# Alternative to Pohlig-Hellman with given generator order

I am given the following information:

Given $p=234917, g=281$, we want to determine the $b<400$ such that $g^b\equiv 92646 \mod p$. Furthermore, note that $p-1=2^2\cdot11\cdot 19\cdot 281$. Also, it is given as a hint that $g$ has order $117458=2\cdot11\cdot19\cdot281$. Lastly it is given somewhere earlier that $281$ is the order of the subgroup generated by $19452$.

I am able to solve this problem using Pohlig-Hellman, but I cannot figure out why the hint has anything to do with it. Is there another method that allows easy solving of this problem that uses this information?

The hint seems to just point you to using Pohlig-Hellman. We can use this approach whenever the order of our base element is smooth, in this case $g$ which has smooth order $2\cdot11\cdot19\cdot281$. Note that in your case every element will have smooth order, since the group has smooth order itself. This is not necessarily true.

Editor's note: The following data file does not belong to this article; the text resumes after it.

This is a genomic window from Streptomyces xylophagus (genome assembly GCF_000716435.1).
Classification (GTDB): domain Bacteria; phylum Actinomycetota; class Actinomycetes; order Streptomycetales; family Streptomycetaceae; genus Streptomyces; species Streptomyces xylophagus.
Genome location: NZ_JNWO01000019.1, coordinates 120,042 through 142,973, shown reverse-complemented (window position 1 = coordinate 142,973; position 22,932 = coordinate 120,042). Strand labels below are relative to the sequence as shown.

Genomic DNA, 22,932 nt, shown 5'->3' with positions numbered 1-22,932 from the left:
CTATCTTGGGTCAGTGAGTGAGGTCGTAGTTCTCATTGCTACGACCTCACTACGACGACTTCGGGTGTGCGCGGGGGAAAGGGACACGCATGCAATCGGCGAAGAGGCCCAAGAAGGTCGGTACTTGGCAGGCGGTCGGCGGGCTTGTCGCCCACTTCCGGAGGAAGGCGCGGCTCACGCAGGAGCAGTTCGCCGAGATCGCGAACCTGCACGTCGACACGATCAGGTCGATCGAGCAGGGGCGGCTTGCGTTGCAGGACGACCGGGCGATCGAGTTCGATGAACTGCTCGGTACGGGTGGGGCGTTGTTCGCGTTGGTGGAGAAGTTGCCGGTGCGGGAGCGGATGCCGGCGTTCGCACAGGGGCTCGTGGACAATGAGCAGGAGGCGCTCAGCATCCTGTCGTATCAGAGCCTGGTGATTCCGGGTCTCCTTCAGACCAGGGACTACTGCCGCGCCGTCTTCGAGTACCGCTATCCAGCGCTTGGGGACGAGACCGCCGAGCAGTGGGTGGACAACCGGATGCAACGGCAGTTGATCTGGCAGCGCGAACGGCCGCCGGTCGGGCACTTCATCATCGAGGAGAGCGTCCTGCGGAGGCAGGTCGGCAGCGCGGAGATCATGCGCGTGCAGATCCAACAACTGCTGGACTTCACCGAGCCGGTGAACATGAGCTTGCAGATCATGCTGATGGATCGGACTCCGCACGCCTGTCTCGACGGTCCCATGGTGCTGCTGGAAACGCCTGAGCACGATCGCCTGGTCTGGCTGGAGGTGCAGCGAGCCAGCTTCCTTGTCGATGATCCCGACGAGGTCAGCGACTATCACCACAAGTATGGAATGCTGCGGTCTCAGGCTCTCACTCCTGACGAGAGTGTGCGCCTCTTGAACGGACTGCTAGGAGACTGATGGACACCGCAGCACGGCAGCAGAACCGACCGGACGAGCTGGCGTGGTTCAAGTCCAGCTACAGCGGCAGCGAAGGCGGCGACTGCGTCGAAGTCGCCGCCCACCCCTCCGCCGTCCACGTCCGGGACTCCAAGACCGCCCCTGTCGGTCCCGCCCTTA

For example take $$q=2^2\cdot11\cdot19\cdot281\cdot1329227995784915872903807060280347812+1,$$ which is much less smooth. It contains the element $$r=53150523888507461622439950315390442339087$$ of order $q-1$, which is not smooth (for some definition of smooth, of course). It also contains $$s=179329567444559024290726203799323921549272$$ of order $2\cdot11\cdot19\cdot281$.
So in $(\Bbb Z/q\Bbb Z)^*$ we could use Pohlig-Hellman for a discrete logarithm with base $s$, but not with base $r$ (or only partially).